“The main objectives of this project were to make far safer for pedestrians and cyclists to negotiate, as well as making it safer for motorists too, without impacting [negatively] on the traffic flow,” said Mr Finn.

He added that since it opened – and over the coming few weeks – data on all aspects of how the junction was functioning would be compiled which could involve changes to light sequencing, lanes and peak traffic flows.

One motorist who contacted this newspaper said that the daily “nightmare” journey from the Barna Road to the Headford Road during the morning peak traffic time had added up to 40 minutes to his journey time.

“The two lanes are regularly gridlocked from the junction, back the N6, over the Quincentenary Bridge and back to Corrib Park.

“In the mornings, it’s now easier to go down Taylor’s Hill and into town, past Eyre Square and up Bohermore to get down to the Headford Road.

Councillors were told by consultants in 2017 and again in 2018 – when they voted to proceed with the changeover to a junction – that average delays would be reduced by 25% and junction capacity would increase by 15%.
This is a shortened preview version of this article. To read the rest of the story, see this week’s Galway City Tribune. You can buy a digital edition HERE.

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CITY TRIBUNE

Man hospitalised following Eyre Square assault

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Gardaí have appealed to the public for information into an assault in Eyre Square last weekend which led to a young man being hospitalised.

The victim of the assault – a man in his early 20s from the city area – suffered a cut to his knee and may have had a substance sprayed towards his eyes.

Following the incident – that occurred close to the Eyre Square taxi rank shortly after midnight on Saturday night last – the victim was taken by ambulance to University Hospital Galway.

It is understood that the victim was released later that morning and has made a full recovery. This week, Gardaí are poring over CCTV footage in an effort to try and identify the perpetrators of the assault.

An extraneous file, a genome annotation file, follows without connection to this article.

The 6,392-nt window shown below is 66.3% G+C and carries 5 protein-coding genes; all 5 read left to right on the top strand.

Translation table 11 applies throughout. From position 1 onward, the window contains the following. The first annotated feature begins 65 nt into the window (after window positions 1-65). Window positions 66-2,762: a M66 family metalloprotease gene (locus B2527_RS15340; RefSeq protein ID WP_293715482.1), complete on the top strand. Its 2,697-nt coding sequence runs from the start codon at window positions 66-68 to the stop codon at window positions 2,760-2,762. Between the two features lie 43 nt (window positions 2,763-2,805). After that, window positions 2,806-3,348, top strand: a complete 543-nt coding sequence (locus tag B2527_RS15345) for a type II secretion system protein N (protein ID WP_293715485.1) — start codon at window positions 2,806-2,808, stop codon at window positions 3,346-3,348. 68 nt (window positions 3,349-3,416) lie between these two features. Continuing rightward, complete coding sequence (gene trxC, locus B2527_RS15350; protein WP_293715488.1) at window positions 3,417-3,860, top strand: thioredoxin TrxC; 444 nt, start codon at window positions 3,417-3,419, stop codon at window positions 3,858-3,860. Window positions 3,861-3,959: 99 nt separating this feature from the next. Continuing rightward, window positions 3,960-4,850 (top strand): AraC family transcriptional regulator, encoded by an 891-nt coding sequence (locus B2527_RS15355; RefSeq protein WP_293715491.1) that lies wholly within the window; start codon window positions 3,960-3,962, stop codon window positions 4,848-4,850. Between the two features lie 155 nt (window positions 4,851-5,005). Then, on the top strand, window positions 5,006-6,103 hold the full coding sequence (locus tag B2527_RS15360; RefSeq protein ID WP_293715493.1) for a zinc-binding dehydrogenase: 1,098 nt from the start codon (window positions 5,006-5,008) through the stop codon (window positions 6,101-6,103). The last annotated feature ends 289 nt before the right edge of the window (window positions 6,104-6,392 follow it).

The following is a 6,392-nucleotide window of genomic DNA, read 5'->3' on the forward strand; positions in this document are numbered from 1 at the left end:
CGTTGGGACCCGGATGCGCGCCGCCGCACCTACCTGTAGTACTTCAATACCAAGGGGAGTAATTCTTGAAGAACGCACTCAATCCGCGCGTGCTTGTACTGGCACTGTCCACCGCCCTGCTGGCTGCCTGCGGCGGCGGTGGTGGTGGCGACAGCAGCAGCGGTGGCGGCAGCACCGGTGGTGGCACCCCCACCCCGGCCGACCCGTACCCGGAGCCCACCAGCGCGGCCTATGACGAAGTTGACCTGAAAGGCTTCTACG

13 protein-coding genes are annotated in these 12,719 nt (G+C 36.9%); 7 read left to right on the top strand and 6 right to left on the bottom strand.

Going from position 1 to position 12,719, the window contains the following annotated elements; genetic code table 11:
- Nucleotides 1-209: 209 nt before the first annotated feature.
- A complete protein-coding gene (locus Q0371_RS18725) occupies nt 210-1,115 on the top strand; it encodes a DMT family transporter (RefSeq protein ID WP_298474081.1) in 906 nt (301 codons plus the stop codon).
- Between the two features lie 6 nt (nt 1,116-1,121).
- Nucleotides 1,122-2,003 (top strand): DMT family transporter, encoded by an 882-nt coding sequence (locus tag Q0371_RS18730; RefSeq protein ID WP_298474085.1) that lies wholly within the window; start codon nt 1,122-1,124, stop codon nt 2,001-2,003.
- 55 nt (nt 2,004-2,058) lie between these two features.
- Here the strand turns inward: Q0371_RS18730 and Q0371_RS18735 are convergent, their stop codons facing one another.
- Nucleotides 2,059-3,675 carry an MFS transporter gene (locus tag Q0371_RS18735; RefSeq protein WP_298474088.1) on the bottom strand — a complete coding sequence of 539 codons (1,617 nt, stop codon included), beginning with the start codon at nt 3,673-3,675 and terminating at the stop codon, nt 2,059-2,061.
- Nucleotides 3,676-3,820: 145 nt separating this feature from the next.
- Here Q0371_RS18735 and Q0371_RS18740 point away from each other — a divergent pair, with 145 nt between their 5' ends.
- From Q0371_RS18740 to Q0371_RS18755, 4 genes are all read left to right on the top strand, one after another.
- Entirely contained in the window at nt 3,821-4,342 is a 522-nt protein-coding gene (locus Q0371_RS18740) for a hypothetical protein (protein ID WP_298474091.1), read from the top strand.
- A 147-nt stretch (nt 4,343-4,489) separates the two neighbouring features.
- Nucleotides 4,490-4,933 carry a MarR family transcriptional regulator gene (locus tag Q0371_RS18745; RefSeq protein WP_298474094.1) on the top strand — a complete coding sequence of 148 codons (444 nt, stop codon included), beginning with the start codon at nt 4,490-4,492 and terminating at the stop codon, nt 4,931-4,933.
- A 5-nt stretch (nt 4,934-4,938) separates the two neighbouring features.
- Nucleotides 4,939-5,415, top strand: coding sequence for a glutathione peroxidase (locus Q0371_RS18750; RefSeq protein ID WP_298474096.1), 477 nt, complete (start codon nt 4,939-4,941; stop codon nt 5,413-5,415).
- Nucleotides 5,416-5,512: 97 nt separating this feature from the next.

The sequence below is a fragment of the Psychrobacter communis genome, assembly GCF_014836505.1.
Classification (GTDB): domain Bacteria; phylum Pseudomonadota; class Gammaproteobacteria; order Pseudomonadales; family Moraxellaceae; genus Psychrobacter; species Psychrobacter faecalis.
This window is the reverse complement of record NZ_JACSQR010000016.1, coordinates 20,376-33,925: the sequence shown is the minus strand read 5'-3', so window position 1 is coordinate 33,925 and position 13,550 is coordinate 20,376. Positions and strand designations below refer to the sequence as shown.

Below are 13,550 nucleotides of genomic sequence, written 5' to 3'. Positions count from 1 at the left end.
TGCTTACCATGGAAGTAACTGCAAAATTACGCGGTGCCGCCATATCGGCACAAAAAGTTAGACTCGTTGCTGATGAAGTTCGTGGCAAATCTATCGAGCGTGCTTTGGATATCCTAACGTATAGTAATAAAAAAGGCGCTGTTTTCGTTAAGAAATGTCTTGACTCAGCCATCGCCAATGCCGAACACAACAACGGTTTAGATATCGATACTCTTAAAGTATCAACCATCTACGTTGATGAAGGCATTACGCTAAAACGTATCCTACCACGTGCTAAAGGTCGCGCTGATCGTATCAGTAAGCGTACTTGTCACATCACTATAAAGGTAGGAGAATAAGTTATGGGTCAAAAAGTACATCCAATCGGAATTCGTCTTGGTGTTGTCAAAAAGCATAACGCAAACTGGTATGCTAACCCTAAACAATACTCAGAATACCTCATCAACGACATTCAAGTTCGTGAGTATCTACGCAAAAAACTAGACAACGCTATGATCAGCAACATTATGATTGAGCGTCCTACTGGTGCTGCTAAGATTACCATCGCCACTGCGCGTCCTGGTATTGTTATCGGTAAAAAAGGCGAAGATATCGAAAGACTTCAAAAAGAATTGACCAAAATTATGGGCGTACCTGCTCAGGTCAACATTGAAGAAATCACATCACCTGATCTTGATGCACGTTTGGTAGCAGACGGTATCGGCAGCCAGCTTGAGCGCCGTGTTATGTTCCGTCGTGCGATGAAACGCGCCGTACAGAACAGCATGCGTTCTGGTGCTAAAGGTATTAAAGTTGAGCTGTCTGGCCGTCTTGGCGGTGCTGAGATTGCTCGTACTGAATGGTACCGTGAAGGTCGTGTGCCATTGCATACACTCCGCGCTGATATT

The assailants are understood to have fled on foot after the incident towards St Patrick’s Avenue on the east side of Eyre Square.

A Garda spokesperson has appealed for anyone who was in the vicinity of the taxi rank on Eyre Square between 12 midnight and 12.30am on the Sunday morning (Saturday night) of July 25 last, and who may have witnessed the incident to contact them.

(Photo: the assailants fled on foot towards St Patrick’s Avenue off Eyre Square)
This is a shortened preview version of this article. To read the rest of the story, see this week’s Galway City Tribune. You can buy a digital edition HERE.

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CITY TRIBUNE

Council turns down controversial phone mast plan

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From this week’s Galway City Tribune –  Galway City Council has refused an application by Eircom to erect a 12-metre telecoms mast in a housing estate in Knocknacarra.

The local authority turned down the company’s application for planning permission to install the structure in the heart of Drom Óir over concerns that it would create a visual obstruction in a residential area – and would have a detrimental impact on property prices.

Eircom had also sought retention to keep a concrete foundation for the mast in situ after it was forced to abandon works earlier this year, amid protests from residents in Drom Óir and Leitir Burca. This was also rejected.

City planners issued the company with a warning letter in April to cease works after contractors on site drew the ire of nearby residents, who accused Eircom of seeking to install the mast ‘by stealth’.

A total of 26 letters of objection were submitted to the Council from residents of the two estate.
This is a shortened preview version of this article. To read the rest of the story, see this week’s Galway City Tribune. You can buy a digital edition HERE.